Classics: a vintage RR. like one that could sail across the atlantic



I'm not against him spending a small chunk of change on something he's in to. I plan to do the same. But I could have all of the above for something like $40k. They would all be newer/nicer if I was super rich.


let the guy have his fun, he's earned it.

SeaEhm

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Re: OMY for clown car
« Reply #95 on: September 16, 2016, 05:49:49 PM »

Maybe I'm just an unsophisticated dumbass, but I drove the sports car I bought ten years ago to work today. I enjoyed every second. I smiled all the way to work. I liked rowing the gears and feeling the wind in my hair.  It made me happy.  Would it make me happy if everything else in my life sucked?  Probably not, but my life was happier this morning than it was yesterday morning when I drove my other car to work.

I don't know what else to tell you.

I was in Vegas over summer and actually met up with Chris.  Being a car person , I needed a ride in his convertible sports car he talks so much about.

Here is a photo of us.  Who can honestly say we are NOT HAPPY in his car.


GuitarStv

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Re: OMY for clown car
« Reply #96 on: September 20, 2016, 07:44:58 AM »

Maybe I'm just an unsophisticated dumbass, but I drove the sports car I bought ten years ago to work today. I enjoyed every second. I smiled all the way to work. I liked rowing the gears and feeling the wind in my hair.  It made me happy.  Would it make me happy if everything else in my life sucked?  Probably not, but my life was happier this morning than it was yesterday morning when I drove my other car to work.

I don't know what else to tell you.

I was in Vegas over summer and actually met up with Chris.  Being a car person , I needed a ride in his convertible sports car he talks so much about.

Here is a photo of us.  Who can honestly say we are NOT HAPPY in his car.



Epicurus would argue that although a heroin addict will smile happily after shooting up, it doesn't make heroin a great plan for long term life fulfillment though.

:P

Scandium

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Re: OMY for clown car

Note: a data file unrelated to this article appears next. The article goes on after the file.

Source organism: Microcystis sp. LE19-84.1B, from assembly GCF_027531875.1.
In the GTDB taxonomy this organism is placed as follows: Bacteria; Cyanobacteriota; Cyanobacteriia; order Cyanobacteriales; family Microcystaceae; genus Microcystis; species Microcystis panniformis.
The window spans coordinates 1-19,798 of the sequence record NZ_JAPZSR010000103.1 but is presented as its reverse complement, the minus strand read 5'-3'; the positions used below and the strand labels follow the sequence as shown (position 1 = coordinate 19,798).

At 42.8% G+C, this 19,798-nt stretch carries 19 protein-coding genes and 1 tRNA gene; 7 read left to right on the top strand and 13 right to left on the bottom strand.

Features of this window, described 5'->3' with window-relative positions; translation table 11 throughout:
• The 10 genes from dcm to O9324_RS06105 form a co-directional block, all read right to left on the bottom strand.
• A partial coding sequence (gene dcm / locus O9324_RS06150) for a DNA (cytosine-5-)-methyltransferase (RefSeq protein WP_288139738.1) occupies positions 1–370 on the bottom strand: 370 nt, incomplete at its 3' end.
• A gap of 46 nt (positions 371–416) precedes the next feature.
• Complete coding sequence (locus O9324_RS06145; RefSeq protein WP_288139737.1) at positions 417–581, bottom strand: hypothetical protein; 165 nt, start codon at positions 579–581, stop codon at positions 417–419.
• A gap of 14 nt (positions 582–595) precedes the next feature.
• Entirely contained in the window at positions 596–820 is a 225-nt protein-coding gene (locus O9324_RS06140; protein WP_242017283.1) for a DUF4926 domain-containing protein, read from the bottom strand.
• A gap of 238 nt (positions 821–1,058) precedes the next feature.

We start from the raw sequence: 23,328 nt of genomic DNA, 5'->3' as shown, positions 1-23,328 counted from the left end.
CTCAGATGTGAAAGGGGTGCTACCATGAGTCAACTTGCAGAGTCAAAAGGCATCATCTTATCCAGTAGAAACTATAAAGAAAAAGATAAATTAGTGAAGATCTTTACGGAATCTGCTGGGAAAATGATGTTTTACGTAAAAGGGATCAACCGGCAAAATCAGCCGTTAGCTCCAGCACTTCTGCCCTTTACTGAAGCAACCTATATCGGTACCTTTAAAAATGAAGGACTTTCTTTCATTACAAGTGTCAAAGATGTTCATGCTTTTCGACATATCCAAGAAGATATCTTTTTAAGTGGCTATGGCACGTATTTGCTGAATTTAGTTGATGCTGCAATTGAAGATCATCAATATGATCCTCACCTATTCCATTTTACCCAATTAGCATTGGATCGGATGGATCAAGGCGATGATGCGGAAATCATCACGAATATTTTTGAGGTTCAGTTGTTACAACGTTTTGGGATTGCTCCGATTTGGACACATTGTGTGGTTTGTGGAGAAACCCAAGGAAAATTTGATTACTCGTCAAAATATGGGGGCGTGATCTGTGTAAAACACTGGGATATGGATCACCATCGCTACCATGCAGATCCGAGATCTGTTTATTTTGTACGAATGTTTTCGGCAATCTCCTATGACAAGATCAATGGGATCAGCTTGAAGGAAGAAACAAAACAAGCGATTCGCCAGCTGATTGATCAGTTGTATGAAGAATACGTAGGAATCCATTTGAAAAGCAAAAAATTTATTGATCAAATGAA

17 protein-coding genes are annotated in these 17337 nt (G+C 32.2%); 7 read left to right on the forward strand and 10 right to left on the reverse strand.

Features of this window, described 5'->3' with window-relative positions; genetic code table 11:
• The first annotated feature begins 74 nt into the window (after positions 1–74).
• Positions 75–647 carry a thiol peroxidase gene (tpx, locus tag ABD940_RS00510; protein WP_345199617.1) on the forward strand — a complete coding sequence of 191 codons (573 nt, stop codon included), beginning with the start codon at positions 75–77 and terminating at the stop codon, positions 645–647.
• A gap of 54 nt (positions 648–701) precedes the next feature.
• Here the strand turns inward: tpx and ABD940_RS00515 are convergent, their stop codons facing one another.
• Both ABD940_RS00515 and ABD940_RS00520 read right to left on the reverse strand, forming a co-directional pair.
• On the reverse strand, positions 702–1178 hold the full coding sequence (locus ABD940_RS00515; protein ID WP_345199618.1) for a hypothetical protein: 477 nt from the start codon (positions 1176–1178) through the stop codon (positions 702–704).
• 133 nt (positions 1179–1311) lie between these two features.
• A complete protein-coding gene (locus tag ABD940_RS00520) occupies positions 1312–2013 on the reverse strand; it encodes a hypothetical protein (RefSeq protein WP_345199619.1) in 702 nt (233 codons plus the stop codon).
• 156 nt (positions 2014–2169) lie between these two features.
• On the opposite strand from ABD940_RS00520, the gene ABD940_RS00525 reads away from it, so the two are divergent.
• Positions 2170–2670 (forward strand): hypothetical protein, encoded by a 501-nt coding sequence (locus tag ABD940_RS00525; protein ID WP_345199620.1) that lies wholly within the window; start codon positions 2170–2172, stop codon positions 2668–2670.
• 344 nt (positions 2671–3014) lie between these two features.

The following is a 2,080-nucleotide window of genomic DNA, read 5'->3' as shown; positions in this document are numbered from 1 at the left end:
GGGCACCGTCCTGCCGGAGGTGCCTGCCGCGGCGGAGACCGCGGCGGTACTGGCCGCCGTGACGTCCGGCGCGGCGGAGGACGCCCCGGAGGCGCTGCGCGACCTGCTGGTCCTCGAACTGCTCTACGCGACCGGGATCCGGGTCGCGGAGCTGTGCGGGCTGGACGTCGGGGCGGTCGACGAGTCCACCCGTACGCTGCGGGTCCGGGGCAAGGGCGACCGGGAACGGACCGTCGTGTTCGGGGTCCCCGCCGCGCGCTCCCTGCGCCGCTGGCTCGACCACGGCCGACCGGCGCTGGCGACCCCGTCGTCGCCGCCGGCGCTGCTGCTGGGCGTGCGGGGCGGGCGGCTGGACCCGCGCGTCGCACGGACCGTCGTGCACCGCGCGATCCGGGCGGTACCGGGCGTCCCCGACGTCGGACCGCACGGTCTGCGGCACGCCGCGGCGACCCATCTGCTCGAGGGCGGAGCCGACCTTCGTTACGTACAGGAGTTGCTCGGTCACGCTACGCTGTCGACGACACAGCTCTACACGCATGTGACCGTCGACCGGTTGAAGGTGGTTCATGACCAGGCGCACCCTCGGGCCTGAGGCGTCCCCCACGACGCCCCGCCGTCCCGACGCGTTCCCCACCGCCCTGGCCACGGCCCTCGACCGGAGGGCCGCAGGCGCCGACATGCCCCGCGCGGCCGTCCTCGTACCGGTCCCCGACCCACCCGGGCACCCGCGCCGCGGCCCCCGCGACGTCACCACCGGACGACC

« Reply #97 on: September 20, 2016, 07:53:00 AM »

Maybe I'm just an unsophisticated dumbass, but I drove the sports car I bought ten years ago to work today. I enjoyed every second. I smiled all the way to work. I liked rowing the gears and feeling the wind in my hair.  It made me happy.  Would it make me happy if everything else in my life sucked?  Probably not, but my life was happier this morning than it was yesterday morning when I drove my other car to work.

I don't know what else to tell you.

I was in Vegas over summer and actually met up with Chris.  Being a car person , I needed a ride in his convertible sports car he talks so much about.

Here is a photo of us.  Who can honestly say we are NOT HAPPY in his car.



Epicurus would argue that although a heroin addict will smile happily after shooting up, it doesn't make heroin a great plan for long term life fulfillment though.


Lol.
My dad got a convertible at one point. It was fun for a little while. Then it was just a car. Except noisier, colder and you got wet if it rained. Oh, it would accelerate up to the speed limit slightly quicker. But would the rush compare to skiing of a drop, or rafting down steep rapids? Not even close! In the world of legal/adrenaline highs cars are really low, and ironically also the most expensive method.

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Chris22

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Re: OMY for clown car
« Reply #98 on: September 20, 2016, 08:58:22 AM »
But I can have a hit almost anytime. I had a couple hits this morning in the way to work. Will have more on the way home. How many times can you "ski a drop" or hit the Rapids?

GuitarStv

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Re: OMY for clown car
« Reply #99 on: September 20, 2016, 09:14:11 AM »
But I can have a hit almost anytime. I had a couple hits this morning in the way to work. Will have more on the way home. How many times can you "ski a drop" or hit the Rapids?

The key to happiness then, is having an inexhaustible supply of heroin?